Lenovo IdeaPad Yoga 11S Ultrabook Convertible Review

Posted on 30 July 2013, Last updated on 08 March 2020 by



Starting at $749, the Lenovo Yoga 11S is an attractive package; there are no major deal-breakers. The Y-series processor doesn’t seem to lead to significant battery savings, but that could depend on how much you use the unit in Windows 8’s tablet mode.┬áThe convertible functionality works well and is a fun trick, but I wouldn’t plan on doing it too often, at least not until Windows 8 Metro gets the apps it needs. Once it does though, the Yoga 11S’s responsive capacitive touchscreen with extremely wide viewing angles will serve you well. As with other 11.6-inch Ultrabook convertibles though, the weight is still such that the primary tablet scenarios are lap- and sofa-surfing, not quite ‘run out the door’ with it.

You’ll either be happy to put up with the small 1366×768 resolution or you won’t — same goes for the thick bezel.

The quality keyboard makes typing (for me) on the Yoga 11S a great experience, though if you have particularly large hands, you might consider the larger Yoga 13. You might also consider the Yoga 13, and its faster U-series processor if you plan on doing heavy desktop work like Photoshop, Illustrator, and video editing. Not that the Yoga 11S can’t handle those activities, but you’ll find them faster on the Yoga 13.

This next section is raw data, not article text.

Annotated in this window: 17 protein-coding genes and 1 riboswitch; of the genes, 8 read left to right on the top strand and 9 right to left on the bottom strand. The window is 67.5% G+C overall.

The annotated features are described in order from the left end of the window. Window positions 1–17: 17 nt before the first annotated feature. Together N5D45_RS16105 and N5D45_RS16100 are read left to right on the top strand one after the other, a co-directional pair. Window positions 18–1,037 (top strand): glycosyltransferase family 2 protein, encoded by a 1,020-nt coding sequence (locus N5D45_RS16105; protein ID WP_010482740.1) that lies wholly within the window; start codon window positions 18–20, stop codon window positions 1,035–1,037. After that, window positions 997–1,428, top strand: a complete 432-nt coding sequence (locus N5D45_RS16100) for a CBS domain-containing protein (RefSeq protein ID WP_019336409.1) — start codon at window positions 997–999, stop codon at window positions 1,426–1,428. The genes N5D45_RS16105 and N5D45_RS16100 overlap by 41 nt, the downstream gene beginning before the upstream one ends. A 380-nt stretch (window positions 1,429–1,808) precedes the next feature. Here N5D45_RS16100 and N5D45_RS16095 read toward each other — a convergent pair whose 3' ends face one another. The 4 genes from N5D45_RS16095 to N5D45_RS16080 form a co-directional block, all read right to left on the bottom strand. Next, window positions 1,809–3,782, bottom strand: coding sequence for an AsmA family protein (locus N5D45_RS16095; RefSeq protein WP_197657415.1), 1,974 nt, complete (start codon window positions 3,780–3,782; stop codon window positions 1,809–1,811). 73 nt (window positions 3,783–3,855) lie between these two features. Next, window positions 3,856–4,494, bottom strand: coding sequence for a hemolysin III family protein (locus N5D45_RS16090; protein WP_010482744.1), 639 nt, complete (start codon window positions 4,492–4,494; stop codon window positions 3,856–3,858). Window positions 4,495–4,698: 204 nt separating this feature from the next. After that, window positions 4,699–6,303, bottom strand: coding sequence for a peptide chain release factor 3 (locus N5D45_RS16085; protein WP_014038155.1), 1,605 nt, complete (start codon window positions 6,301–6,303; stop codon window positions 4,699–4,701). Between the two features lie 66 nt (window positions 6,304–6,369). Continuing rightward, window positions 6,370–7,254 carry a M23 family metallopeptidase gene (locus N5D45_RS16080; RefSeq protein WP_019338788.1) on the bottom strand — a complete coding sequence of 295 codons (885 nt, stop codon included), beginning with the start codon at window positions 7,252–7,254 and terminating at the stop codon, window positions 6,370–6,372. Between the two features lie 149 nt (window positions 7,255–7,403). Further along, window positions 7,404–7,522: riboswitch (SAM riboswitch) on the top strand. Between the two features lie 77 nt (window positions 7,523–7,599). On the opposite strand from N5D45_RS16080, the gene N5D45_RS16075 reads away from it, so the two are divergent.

The speakers on the Lenovo Yoga 11S are nothing to write home about, it’s typical small speaker fare: tinny sound lacking in bass. If you plan on listening to music, definitely invest in some headphones. That said, this the first Ultrabook I’ve tested that actually seems to benefit from the included Dolby Equalizer. Yes, it’s a crutch for poor speakers, but it at least makes the sound louder and adds a tad of significantly missing bass, so be sure to leave it on. It still doesn’t come close to the standard set by Asus’ Bang & Olufsen ICEpower found on the Zenbook series of Ultrabooks.

I end up saying this on every review, but it almost always rings true: I wish this thing had 3 USB ports! Unfortunately, most Ultrabooks do not, for reasons I can’t quite comprehend. This might be an issue for some.

The build quality of the Lenovo Yoga 11S is very good aside from a little keyboard flex that I mentioned. The smart choice of soft/textured plastics definitely brings the quality feel up a notch over normal plastic alternatives. The ‘slot-in’ case (not included) is stylish and modern looking, which might appeal to those of you using the Yoga 11S in a work/meeting environment.

If you’re looking for a light Ultrabook convertible, the Lenovo Yoga 11S get’s our vote, just be sure that the slower Y-series processor is up to your needs.

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